The Woodwards: Tragedy in High Society
Well That's That...
In time, the stories about Ann Woodward reached author Truman Capote, who ingratiated himself with Elsie's circle and began collecting anecdotes and gossip. The idea for a roman a clef — a novel based on real-life characters — began forming in Capote's mind and Ann Woodward was at the center.
The curtain was about to come down on the second act of the Woodward family tragedy.
Capote never let the facts get in the way of a good story and wasn't above using his skill as a storyteller to get back at those who had slighted him. When he and Ann quarreled at a debutante ball and Ann, her tongue loosened by drink, called him a "little faggot," Truman responded by dubbing her 'Miss Bang Bang.'
Mutual friends would recall later that Capote became almost infatuated with Ann Woodward's story and collected every bit of gossip about her he could find. He would recite them at the drop of a hat, friends said, equating his mania for Ann with that of an obsessive-compulsive.
At the request of a friend who edited Ladies Home Journal, Truman penned a wicked story about Ann Hopkins, "a jazzy little carrot-top killer," who resembled "a malicious Betty Grable."
Capote's anti-heroine was a woman of loose morals known as 'Madame Marmalade' by the boys of the French Riviera for a "trick she did using her tongue and jam." The story proved too racy and too controversial for Ladies Home Journal and Capote looked elsewhere for a market.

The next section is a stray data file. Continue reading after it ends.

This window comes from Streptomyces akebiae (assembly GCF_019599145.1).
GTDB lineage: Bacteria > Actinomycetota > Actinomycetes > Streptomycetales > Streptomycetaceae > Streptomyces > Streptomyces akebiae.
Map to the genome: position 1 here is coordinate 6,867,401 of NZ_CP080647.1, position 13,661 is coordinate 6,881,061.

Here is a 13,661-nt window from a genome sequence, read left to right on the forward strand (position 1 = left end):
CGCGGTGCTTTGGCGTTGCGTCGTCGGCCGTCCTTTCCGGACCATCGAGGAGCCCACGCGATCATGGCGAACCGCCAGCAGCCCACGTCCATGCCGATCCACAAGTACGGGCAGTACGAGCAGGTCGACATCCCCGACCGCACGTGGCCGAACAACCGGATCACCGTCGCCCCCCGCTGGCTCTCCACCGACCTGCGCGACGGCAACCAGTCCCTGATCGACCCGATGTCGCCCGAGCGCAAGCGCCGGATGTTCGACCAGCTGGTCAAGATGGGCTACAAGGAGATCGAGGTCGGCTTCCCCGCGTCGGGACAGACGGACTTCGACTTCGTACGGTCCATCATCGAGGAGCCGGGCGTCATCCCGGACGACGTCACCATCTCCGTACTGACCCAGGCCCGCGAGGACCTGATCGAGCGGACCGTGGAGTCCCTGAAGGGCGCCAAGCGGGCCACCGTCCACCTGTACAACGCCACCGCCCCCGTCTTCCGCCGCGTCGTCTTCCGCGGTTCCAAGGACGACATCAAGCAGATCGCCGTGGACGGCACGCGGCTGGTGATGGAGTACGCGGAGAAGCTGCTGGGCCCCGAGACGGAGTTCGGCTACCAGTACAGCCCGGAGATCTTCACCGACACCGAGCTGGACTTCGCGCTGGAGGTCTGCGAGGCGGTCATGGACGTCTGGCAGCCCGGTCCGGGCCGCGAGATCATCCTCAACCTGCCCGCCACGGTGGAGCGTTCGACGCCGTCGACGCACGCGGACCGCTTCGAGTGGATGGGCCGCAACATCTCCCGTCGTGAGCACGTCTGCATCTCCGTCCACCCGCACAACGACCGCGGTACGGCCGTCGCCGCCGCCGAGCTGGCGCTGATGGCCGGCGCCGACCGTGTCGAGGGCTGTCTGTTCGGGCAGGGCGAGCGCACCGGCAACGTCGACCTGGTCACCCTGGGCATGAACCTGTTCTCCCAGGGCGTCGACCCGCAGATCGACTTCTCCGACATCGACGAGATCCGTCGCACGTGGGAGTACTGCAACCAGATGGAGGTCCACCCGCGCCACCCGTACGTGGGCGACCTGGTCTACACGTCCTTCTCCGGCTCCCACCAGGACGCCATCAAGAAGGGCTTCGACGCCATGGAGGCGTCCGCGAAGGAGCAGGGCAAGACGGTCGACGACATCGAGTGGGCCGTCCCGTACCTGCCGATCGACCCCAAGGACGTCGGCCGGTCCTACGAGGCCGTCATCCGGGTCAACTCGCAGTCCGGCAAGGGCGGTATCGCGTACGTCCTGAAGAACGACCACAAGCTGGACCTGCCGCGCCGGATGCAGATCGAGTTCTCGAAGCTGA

According to the story, Billy discovered that Ann had been married before and had not gone through with a divorce. The bigamy charge would have allowed Billy to divorce Ann and cast her off without a cent, Capote surmised, and that's why she killed him.
Years later, many members of New York society told author Susan Braudy that Capote's account of the events and motives were "positively factual."
In September 1975, Ann received a shocking telephone call from a friend in the publishing business. Capote had sold his story to Esquire magazine. "In a few weeks, everyone would be talking about the thinly disguised Capote story in which someone very like Ann Woodward turns out to be a bigamist and the former girlfriend of a gangster who traps her rich society husband into marrying her by becoming pregnant," Braudy wrote.
As the publication date of the Esquire issue neared, Ann became increasingly forlorn and depressed.
An argument with Jimmy on the eve of the magazine's publication drove her over the edge. As she prepared for bed, she made up her face with makeup, lipstick, eye shadow and mascara.
"Like the actress she once was, she seemed posed for a lovely death scene," Braudy wrote.
Then Ann Woodward lay down on her side on her bed, took a single cyanide capsule, and died.
Six weeks after Ann's funeral, Elsie Woodward spoke publicly about the tragedy.
"Well, that's that; she shot my son and Truman has just murdered her, and so now I suppose we don't have to worry about that anymore."